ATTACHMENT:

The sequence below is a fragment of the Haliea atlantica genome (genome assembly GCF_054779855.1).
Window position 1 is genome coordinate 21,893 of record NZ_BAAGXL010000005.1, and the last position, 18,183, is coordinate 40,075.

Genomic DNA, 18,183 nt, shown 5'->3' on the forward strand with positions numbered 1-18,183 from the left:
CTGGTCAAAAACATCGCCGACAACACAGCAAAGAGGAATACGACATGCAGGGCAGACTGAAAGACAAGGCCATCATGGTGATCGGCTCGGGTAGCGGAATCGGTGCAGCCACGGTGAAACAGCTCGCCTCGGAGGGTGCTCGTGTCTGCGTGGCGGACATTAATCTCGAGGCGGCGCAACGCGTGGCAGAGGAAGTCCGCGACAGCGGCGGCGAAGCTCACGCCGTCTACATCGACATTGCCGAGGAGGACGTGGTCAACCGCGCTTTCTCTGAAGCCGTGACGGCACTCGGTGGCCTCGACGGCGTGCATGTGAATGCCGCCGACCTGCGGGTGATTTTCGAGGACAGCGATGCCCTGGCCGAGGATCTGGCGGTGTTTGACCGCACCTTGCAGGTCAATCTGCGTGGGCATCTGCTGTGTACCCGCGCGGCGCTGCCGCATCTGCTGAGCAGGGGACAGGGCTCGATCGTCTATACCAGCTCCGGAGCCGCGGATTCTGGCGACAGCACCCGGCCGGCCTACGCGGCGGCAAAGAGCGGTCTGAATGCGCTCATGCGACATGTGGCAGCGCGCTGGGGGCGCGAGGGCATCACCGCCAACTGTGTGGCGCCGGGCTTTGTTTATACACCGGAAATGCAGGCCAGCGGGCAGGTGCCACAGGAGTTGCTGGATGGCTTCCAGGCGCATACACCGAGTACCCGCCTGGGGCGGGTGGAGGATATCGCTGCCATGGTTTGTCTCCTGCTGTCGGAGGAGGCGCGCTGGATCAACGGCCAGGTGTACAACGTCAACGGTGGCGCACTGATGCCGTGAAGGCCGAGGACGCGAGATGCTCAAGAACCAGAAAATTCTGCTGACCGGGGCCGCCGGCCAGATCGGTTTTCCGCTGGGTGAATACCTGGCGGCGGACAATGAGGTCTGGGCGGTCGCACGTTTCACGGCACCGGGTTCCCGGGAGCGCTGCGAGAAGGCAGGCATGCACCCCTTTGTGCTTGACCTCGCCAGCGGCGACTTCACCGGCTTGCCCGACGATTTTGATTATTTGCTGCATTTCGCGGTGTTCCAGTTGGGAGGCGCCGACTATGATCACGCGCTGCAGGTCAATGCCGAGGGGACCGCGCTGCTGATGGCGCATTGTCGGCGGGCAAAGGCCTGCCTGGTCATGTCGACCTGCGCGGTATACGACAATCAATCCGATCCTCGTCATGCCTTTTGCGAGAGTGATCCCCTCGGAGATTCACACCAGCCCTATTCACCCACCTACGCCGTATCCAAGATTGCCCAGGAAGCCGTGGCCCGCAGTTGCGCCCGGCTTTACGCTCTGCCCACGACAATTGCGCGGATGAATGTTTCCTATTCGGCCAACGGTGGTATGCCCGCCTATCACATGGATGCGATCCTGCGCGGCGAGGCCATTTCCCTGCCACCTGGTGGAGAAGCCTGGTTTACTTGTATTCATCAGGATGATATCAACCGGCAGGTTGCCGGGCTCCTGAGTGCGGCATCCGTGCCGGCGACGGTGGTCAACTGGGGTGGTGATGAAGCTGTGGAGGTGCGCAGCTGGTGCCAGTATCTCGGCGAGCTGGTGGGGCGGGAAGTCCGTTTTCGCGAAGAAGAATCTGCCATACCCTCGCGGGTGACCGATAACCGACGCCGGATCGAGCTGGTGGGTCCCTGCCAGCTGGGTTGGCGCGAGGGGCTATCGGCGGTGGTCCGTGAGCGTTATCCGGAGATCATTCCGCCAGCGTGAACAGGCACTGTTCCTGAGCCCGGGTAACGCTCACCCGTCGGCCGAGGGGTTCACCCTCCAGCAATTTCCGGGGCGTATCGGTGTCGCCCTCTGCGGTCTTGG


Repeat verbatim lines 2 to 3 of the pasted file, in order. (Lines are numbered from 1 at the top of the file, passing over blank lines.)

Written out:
Window position 1 is genome coordinate 21,893 of record NZ_BAAGXL010000005.1, and the last position, 18,183, is coordinate 40,075.

Genomic DNA, 18,183 nt, shown 5'->3' on the forward strand with positions numbered 1-18,183 from the left: